Back in the 1950’s Leo Burnett was the best known inventor of brand characters. Amongst others he is famous for Tony the Tiger, the Green Giant and Marlboro Man. Whilst as advertising vehicles, characters have become less fashionable, they are set to make a comeback for a number of reasons. Byron Sharpe argues that symbolism and recognisable ‘visual assets’ are of great value in ensuring that brands remain front of mind. The enormous success of the Meerkats, who come with an archetypal story, that bonds with the brand purpose, has put the use of characters back at the centre of great brands. There’s also a tranche of new symbols like EDF energies cutesy Zingy and the more symbolic, less advertising driven, Innocent drinks identity and the omnipresent Red Bull logo.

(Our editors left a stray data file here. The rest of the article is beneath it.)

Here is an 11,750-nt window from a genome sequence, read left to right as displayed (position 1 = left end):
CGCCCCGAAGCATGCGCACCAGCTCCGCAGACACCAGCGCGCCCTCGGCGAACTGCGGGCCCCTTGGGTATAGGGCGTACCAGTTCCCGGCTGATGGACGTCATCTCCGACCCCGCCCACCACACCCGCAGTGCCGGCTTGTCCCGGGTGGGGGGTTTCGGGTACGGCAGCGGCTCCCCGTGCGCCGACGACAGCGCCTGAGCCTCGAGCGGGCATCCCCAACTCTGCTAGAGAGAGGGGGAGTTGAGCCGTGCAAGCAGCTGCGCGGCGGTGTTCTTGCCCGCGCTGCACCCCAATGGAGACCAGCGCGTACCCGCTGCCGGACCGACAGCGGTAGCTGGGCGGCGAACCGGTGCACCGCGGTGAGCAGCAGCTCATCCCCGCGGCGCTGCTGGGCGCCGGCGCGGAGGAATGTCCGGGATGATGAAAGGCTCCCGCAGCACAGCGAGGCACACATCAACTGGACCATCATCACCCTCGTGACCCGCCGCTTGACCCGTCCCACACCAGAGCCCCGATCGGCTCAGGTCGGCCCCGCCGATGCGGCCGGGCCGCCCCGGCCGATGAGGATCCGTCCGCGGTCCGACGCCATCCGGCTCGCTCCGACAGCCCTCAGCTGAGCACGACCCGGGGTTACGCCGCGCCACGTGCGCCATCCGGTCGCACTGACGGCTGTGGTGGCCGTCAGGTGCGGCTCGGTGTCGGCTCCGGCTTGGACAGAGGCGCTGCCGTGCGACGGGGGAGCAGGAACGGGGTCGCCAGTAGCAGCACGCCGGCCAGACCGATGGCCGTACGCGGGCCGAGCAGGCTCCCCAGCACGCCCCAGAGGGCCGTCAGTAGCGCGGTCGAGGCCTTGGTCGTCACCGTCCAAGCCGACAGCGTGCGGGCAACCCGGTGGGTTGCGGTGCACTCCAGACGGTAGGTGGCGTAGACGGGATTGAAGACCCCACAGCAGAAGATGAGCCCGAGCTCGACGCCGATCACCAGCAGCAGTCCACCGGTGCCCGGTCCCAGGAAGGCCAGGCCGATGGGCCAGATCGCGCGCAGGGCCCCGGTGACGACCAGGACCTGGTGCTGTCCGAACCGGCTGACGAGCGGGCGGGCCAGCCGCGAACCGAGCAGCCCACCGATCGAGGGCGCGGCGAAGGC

At the heart of many of these great symbols are potent metaphors. Leo Burnett kept a drawer full of analogies and understood the role of these kinds of parallels and how they can fix ideas in peoples minds. Everyone has heard of the memory expert’s technique of attaching visuals to something abstract and hard to recall such as a string of numbers. These metaphors and associations can make brands more memorable, more emotionally engaging and above all distinctive in ways that competition find hard to mimic. In some cases it becomes the most potent aspect of the brand. I believe it’s said that people buy insurance now, when they already have policies, for the Meerkat toys alone and in the case of Green Giant the product is identical to own brand and the giant is the only difference.
Identifying the emotional territory that the brand wants to own and finding the right metaphor to fit, applies to exiting symbols as well as the invention of new ones. Perhaps one of the greats is being given a new lease of life with the current Lloyds bank campaign. Loyalty, support and strength over a period of time as symbolised by the famous black horse, all tap into the underling feelings that relate to banking, both the benefits and the insecurities.